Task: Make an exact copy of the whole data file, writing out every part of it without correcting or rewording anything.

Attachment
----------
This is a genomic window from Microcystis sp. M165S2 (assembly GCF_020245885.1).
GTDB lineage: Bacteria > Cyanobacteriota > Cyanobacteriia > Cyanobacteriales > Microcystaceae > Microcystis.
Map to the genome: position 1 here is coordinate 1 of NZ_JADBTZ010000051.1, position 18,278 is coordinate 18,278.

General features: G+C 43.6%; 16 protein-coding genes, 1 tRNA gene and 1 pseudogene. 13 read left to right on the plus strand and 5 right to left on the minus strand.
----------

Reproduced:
This is a genomic window from Microcystis sp. M165S2 (assembly GCF_020245885.1).
GTDB lineage: Bacteria > Cyanobacteriota > Cyanobacteriia > Cyanobacteriales > Microcystaceae > Microcystis.
Map to the genome: position 1 here is coordinate 1 of NZ_JADBTZ010000051.1, position 18,278 is coordinate 18,278.

General features: G+C 43.6%; 16 protein-coding genes, 1 tRNA gene and 1 pseudogene. 13 read left to right on the plus strand and 5 right to left on the minus strand.